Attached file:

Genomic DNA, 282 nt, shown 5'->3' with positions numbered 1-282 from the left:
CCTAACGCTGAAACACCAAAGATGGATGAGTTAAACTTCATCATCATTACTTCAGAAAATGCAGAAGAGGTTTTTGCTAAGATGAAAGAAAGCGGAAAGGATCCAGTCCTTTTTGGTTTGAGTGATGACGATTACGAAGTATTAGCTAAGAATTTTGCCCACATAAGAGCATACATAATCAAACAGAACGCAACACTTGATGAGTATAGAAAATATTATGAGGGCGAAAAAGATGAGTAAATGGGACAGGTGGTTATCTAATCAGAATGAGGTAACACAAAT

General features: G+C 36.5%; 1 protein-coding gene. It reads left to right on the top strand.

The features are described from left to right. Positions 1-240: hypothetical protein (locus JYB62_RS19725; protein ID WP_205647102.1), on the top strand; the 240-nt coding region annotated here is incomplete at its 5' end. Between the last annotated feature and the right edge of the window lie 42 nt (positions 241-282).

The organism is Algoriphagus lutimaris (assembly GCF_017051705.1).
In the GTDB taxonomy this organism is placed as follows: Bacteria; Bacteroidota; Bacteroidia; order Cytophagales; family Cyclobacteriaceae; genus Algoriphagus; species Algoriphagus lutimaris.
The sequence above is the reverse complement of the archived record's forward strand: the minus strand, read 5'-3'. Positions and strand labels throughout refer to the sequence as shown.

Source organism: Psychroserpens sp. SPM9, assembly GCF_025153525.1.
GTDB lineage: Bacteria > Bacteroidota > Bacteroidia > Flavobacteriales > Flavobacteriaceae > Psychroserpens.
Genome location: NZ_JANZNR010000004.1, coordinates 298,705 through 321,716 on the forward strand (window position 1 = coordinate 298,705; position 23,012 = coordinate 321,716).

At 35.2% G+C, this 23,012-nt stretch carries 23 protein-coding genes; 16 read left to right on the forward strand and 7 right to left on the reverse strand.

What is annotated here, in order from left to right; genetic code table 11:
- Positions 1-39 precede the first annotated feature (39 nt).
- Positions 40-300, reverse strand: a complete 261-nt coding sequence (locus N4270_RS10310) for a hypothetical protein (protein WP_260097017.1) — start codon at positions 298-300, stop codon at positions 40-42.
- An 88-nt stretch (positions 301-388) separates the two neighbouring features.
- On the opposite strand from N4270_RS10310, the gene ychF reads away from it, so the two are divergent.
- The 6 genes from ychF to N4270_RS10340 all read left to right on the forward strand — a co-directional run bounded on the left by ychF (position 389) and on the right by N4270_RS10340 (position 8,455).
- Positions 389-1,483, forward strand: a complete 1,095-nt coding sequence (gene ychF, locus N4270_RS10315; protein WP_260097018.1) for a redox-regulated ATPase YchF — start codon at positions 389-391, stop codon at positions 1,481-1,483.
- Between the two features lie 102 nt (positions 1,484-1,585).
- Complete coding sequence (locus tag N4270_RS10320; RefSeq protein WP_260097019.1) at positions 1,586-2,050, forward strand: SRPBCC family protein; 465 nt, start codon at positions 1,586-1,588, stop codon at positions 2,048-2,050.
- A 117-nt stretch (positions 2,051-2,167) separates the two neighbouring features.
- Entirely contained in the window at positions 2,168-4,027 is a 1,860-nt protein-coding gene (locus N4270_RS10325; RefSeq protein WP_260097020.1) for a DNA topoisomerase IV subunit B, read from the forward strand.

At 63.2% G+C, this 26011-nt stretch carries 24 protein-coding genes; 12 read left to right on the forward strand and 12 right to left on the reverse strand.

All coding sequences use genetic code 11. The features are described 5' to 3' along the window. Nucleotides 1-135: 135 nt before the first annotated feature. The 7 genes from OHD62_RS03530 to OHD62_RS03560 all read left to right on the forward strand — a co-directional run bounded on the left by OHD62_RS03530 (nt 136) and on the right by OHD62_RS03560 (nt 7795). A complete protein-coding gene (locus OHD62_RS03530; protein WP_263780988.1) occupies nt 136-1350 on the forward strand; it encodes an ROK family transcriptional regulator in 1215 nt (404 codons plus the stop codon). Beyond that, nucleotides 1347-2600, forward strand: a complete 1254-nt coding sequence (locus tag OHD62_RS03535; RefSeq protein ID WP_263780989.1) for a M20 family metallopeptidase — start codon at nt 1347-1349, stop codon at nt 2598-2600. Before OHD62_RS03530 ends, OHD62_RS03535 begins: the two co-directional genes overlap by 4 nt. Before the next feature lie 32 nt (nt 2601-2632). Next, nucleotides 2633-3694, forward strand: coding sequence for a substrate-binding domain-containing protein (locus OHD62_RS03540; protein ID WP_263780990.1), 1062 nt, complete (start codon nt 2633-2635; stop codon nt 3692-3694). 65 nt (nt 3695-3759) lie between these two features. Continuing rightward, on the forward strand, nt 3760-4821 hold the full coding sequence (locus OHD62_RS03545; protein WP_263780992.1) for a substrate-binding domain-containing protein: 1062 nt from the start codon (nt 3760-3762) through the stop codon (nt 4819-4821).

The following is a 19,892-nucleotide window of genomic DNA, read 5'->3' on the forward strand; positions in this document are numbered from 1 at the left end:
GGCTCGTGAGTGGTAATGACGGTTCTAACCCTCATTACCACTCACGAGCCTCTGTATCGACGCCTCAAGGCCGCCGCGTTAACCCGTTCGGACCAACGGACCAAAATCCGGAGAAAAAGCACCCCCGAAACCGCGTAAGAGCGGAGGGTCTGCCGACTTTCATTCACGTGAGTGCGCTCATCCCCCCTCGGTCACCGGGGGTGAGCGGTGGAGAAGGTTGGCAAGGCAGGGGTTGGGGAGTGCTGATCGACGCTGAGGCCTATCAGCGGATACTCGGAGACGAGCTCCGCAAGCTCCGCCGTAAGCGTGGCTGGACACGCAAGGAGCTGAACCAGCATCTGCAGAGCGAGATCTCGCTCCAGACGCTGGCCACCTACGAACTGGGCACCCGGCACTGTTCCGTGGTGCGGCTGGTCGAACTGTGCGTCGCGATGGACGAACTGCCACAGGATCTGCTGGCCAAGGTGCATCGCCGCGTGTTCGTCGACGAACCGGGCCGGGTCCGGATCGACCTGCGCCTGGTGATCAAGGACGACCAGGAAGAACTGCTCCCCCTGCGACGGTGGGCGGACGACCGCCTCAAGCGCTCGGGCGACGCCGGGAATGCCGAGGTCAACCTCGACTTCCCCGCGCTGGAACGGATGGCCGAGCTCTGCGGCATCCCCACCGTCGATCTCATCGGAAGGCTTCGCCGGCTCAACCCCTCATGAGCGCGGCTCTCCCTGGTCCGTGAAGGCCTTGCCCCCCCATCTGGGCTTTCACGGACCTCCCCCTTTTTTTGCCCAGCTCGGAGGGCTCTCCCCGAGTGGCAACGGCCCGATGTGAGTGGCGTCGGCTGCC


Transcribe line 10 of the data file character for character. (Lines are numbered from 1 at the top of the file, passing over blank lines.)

Genome location: NZ_JANZNR010000004.1, coordinates 298,705 through 321,716 on the forward strand (window position 1 = coordinate 298,705; position 23,012 = coordinate 321,716).